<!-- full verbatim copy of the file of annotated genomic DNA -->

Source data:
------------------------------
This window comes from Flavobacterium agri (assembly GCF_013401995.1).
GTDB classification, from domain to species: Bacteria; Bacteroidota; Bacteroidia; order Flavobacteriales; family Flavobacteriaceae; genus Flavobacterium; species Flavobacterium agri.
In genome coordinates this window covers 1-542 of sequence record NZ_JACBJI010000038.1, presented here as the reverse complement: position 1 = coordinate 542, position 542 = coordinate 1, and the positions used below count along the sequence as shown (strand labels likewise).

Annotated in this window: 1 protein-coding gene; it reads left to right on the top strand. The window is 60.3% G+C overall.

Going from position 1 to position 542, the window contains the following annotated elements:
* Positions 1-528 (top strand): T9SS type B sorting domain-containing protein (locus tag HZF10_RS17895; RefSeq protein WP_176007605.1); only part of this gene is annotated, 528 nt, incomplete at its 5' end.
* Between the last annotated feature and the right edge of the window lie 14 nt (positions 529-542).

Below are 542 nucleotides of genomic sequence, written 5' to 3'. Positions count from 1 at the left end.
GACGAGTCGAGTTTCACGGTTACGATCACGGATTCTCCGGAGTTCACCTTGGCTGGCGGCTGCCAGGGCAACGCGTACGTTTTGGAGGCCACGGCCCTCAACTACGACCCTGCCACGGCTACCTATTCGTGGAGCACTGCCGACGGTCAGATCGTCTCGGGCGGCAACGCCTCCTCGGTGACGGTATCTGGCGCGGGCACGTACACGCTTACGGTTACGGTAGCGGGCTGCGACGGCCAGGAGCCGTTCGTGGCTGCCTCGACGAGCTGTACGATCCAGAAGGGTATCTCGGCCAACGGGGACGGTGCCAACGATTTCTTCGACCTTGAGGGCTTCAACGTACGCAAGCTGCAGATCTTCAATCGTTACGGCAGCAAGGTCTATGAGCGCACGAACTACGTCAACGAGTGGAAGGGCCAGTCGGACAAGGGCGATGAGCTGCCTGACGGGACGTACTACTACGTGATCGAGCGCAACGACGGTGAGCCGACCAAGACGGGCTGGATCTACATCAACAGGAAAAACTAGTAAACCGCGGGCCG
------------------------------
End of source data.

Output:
This window comes from Flavobacterium agri (assembly GCF_013401995.1).
GTDB classification, from domain to species: Bacteria; Bacteroidota; Bacteroidia; order Flavobacteriales; family Flavobacteriaceae; genus Flavobacterium; species Flavobacterium agri.
In genome coordinates this window covers 1-542 of sequence record NZ_JACBJI010000038.1, presented here as the reverse complement: position 1 = coordinate 542, position 542 = coordinate 1, and the positions used below count along the sequence as shown (strand labels likewise).

Annotated in this window: 1 protein-coding gene; it reads left to right on the top strand. The window is 60.3% G+C overall.

Going from position 1 to position 542, the window contains the following annotated elements:
* Positions 1-528 (top strand): T9SS type B sorting domain-containing protein (locus tag HZF10_RS17895; RefSeq protein WP_176007605.1); only part of this gene is annotated, 528 nt, incomplete at its 5' end.
* Between the last annotated feature and the right edge of the window lie 14 nt (positions 529-542).

Below are 542 nucleotides of genomic sequence, written 5' to 3'. Positions count from 1 at the left end.
GACGAGTCGAGTTTCACGGTTACGATCACGGATTCTCCGGAGTTCACCTTGGCTGGCGGCTGCCAGGGCAACGCGTACGTTTTGGAGGCCACGGCCCTCAACTACGACCCTGCCACGGCTACCTATTCGTGGAGCACTGCCGACGGTCAGATCGTCTCGGGCGGCAACGCCTCCTCGGTGACGGTATCTGGCGCGGGCACGTACACGCTTACGGTTACGGTAGCGGGCTGCGACGGCCAGGAGCCGTTCGTGGCTGCCTCGACGAGCTGTACGATCCAGAAGGGTATCTCGGCCAACGGGGACGGTGCCAACGATTTCTTCGACCTTGAGGGCTTCAACGTACGCAAGCTGCAGATCTTCAATCGTTACGGCAGCAAGGTCTATGAGCGCACGAACTACGTCAACGAGTGGAAGGGCCAGTCGGACAAGGGCGATGAGCTGCCTGACGGGACGTACTACTACGTGATCGAGCGCAACGACGGTGAGCCGACCAAGACGGGCTGGATCTACATCAACAGGAAAAACTAGTAAACCGCGGGCCG